Preputial sac

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Preputial sac is the term applied to the space between the prepuce and the glans penis.[1] The preputial sac may also be called the sub-preputial space or preputial cavity.


The preputial sac is lined with mucosa as is appropriate for an internal organ where moisture is present.[2] Urine and other sources of moisture are not harmful to it.

Parkash et al. (1973) reported that epithelial debris accumulates in the preputial sac and forms smegma.[3], a natural, normal, benign, healthy, and beneficial product of the body, which will collect in the preputial sac.

Wetness in the preputial sac is associated with having a longer prepuce.[4] Parkash et al. (1982) studied the wetness to learn its source. The authors concluded "that the space is kept moist and also clean in those with preputial stenosis, by the secretions of the prostate, supplemented by the seminal secretion of the mucin content of the secretion of the urethral glands."[5] The authors further reported that the wetness is rich in lytic material.[5] Lytic material causes lysis or a breakdown of cell walls.[6] Moistness also may be maintained by transudation.[2] The preputial sac may also receive pre-ejaculate.

Lakshmanan & Parkash (1980) described the muscle fibers in the prepuce (known as the dartos), which contract to keep the prepuce snugly close to the glans penis. The muscle fibers form a whorl at the tip to keep the tip of the foreskin and keep the preputial sac closed against the outside world and contamination.[7]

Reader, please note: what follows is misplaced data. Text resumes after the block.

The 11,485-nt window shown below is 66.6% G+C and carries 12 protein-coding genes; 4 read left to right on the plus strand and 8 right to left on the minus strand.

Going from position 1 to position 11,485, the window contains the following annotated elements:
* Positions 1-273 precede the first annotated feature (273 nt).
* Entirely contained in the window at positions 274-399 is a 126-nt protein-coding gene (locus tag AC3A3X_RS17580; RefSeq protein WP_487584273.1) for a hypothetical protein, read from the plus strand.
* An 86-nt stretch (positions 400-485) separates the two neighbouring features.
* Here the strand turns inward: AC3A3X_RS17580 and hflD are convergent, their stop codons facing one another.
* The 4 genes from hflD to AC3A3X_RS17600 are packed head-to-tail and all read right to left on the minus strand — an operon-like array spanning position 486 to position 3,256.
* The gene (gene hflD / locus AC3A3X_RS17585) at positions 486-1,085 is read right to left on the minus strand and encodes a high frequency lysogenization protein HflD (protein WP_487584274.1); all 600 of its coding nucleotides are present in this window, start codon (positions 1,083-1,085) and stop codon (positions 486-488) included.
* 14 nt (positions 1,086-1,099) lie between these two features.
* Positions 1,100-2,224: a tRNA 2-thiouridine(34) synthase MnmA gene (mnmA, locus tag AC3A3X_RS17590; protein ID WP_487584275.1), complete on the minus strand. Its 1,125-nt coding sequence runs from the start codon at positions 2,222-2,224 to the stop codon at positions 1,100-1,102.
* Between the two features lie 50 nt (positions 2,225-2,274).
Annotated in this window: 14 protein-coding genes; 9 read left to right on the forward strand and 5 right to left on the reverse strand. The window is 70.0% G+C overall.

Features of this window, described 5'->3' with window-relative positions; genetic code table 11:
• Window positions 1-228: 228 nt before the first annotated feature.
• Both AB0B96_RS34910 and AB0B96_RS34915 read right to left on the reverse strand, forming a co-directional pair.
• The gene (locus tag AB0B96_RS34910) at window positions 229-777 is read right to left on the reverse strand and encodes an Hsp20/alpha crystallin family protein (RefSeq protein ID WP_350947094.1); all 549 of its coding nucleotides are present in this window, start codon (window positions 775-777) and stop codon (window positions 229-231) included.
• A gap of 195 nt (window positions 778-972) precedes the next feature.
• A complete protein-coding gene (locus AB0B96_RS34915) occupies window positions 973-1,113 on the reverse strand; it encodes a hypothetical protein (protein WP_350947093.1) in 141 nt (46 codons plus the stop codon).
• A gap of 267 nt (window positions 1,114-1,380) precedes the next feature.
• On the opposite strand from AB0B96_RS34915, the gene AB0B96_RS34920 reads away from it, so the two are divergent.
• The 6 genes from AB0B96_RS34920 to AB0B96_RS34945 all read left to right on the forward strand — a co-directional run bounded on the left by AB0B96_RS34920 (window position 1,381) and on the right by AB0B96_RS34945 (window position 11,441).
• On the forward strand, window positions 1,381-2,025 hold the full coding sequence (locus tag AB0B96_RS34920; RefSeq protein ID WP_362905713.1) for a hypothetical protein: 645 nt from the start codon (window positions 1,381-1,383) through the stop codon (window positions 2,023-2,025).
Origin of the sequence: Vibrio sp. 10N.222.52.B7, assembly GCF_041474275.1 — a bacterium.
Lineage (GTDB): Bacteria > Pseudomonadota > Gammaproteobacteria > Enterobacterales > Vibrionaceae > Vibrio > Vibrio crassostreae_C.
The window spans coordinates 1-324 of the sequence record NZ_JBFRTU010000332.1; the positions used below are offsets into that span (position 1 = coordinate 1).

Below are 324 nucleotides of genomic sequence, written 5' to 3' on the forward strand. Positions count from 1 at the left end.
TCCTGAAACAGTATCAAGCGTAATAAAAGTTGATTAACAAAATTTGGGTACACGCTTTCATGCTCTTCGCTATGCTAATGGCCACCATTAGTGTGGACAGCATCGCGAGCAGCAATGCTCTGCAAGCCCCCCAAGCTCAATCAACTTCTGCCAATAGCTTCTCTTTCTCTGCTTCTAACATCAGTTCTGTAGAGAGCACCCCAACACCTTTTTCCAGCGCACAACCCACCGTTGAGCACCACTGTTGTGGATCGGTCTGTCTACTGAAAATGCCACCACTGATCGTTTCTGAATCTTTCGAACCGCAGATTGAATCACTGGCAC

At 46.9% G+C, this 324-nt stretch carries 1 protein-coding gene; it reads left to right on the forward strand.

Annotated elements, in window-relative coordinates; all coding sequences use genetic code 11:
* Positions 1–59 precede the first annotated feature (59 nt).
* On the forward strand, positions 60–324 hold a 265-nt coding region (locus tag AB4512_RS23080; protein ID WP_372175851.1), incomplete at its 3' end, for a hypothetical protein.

Cold & Taylor (1999) described a healthy microbiome that lives within the preputial sac.[2] They also reported that Langerhans cells are found in the mucosa of the preputial sac. Langerhans cells are part of the immunological defenses of the penis. De Witte et al. (2007) reported that Langerhans cells produce a substance named langerin. The langerin offers protection against HIV infection:

Langerin is a natural barrier to HIV-1 transmission by Langerhans cells
Langerin prevents HIV-1 transmission by LCs. HIV-1 captured by Langerin was internalized into Birbeck granules and degraded. Langerin inhibited LC infection and this mechanism kept LCs refractory to HIV-1 transmission; inhibition of Langerin allowed LC infection and subsequent HIV-1 transmission. Notably, LCs also inhibited T-cell infection by viral clearance through Langerin. Thus Langerin is a natural barrier to HIV-1 infection, and strategies to combat infection must enhance, preserve or, at the very least, not interfere with Langerin expression and function.[8]


Birley et al. (1993) studied 43 men with recurrent or persistent balanitis at an outpatient genitourinary disease clinic in London, UK where most men are intact. Of the study group only 33 percent were circumcised. Birley and colleagues discovered that the men in that group washed frequently with soap or shower gel.

The men were instructed to wash less frequently, to stop using soap, and to treat with emollients. The soap and shower gel apparently removed the natural skin oil, which appears to be essential for health of the mucosa of the preputial sac.[9]